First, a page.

# Why is "AlF"_3 not-as-often used a good Lewis acid catalyst?

Jan 13, 2016

Because (paradoxically), the Lewis acidic centre in $A l {F}_{3}$, that is the aluminum atom, is not as Lewis-acidic as the metal centre in $A l C {l}_{3}$ or $A l B {r}_{3}$

#### Explanation:

The experimental fact is that both aluminum chloride and aluminum bromide are stronger Lewis acids that aluminum fluoride; in fact $A l B {r}_{3}$ is one of the strongest Lewis acids.

How to rationalize this observation?

While fluorine is a more electronegative element than both chlorine and bromine, the fluoride ion, bound to aluminum, has lone pairs of the right size and the right shape to shunt electron density to the aluminum centre, thus moderating its Lewis acidity. The corresponding lone pairs of $B r$ or $C l$ are larger and more diffuse, and when bound to aluminum do not donate electron density as effectively to the metal centre.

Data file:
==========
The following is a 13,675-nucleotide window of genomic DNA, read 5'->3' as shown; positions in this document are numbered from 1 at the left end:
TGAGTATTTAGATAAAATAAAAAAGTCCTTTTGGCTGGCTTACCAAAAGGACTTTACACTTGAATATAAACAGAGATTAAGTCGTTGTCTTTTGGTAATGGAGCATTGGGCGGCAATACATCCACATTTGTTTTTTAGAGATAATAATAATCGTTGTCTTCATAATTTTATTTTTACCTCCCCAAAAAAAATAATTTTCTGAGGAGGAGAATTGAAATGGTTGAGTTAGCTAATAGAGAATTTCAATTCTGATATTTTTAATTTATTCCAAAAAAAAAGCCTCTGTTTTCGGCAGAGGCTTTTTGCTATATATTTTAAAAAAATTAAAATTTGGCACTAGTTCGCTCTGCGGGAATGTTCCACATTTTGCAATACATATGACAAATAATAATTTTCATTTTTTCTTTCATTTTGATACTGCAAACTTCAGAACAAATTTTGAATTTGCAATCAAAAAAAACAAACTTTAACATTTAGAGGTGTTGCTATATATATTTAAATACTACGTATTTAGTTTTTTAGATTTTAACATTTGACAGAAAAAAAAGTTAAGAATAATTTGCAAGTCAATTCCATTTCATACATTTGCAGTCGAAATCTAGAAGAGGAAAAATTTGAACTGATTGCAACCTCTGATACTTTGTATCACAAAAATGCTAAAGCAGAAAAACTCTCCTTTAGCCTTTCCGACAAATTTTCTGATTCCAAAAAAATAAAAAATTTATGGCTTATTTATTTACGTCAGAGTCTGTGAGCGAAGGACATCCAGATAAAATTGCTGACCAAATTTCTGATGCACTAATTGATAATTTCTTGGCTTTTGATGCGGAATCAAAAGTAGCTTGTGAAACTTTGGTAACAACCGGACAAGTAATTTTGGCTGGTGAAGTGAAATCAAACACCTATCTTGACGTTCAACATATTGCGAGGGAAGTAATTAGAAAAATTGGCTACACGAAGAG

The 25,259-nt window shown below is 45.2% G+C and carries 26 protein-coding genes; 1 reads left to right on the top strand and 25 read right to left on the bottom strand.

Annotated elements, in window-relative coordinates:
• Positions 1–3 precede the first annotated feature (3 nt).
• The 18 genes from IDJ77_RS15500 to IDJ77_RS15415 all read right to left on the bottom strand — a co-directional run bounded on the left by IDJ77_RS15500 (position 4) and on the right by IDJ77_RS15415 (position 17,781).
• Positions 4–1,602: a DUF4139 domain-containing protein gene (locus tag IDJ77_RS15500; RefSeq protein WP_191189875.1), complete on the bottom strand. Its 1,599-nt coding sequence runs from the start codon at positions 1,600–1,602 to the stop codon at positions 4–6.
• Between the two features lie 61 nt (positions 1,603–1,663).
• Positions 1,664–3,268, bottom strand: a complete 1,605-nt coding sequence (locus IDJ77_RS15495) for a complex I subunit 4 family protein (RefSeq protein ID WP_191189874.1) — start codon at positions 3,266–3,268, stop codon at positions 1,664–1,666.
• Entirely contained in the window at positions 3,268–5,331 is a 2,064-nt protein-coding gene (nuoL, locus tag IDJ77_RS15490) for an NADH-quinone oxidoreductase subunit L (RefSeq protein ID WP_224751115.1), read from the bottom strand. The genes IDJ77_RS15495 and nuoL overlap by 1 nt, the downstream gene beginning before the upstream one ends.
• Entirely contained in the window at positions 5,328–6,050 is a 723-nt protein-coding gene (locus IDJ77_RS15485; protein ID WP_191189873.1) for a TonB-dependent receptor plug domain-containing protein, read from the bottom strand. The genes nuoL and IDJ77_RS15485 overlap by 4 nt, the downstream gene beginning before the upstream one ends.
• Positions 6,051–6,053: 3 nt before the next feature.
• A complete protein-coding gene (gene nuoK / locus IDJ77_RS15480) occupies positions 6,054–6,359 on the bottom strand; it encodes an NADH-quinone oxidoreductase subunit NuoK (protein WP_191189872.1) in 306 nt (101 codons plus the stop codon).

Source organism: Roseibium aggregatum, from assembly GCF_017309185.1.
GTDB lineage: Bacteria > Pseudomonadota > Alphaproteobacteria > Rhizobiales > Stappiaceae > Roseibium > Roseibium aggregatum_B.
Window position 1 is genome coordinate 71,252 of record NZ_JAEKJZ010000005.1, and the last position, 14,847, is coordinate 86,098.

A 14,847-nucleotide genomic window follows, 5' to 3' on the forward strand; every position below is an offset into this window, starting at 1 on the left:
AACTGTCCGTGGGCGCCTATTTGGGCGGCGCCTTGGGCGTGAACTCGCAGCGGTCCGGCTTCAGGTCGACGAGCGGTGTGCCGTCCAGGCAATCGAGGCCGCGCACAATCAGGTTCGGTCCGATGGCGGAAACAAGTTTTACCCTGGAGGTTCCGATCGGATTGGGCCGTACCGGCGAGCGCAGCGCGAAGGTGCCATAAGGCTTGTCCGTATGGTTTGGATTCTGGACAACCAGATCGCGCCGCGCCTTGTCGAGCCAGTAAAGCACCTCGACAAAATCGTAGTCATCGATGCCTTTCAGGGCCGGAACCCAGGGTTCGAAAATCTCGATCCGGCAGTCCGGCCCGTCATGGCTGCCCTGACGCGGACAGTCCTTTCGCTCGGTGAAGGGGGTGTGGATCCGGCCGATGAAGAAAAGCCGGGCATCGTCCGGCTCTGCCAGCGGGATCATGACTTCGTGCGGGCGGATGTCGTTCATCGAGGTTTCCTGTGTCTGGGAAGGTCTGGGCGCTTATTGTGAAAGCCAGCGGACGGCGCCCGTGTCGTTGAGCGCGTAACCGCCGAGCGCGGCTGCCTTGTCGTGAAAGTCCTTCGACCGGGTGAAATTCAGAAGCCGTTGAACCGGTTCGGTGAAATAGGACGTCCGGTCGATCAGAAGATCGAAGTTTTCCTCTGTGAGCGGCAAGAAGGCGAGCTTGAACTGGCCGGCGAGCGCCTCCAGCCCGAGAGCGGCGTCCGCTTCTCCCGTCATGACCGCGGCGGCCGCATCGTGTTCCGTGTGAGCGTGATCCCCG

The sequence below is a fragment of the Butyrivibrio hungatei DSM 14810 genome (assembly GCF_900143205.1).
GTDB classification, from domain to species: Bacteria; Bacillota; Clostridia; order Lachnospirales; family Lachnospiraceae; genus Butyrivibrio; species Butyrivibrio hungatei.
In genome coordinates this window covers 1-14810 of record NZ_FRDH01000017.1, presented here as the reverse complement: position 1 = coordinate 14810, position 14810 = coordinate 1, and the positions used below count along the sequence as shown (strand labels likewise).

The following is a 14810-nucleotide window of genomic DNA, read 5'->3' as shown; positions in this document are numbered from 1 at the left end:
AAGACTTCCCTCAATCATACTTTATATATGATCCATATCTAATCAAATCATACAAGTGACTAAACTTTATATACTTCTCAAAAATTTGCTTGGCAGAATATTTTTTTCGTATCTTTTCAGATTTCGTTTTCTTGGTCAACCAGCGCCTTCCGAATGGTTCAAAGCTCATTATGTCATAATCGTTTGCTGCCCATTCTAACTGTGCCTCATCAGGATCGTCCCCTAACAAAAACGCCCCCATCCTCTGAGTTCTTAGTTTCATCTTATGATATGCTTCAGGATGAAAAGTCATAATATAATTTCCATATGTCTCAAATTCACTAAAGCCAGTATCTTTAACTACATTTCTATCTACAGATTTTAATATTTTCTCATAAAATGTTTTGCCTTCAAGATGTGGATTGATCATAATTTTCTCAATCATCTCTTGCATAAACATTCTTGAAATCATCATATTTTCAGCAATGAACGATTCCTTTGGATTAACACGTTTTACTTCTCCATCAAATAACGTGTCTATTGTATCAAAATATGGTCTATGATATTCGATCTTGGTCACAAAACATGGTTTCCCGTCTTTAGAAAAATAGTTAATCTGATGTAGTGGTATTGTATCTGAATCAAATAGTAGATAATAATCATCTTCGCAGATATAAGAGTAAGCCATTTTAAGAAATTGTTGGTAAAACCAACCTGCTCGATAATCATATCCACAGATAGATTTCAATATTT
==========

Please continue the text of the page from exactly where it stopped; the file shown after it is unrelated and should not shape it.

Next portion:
A similar rationale applies to the reduced Lewis acidity of $B {F}_{3}$ with respect to $B C {l}_{3}$ and $B B {r}_{3}$.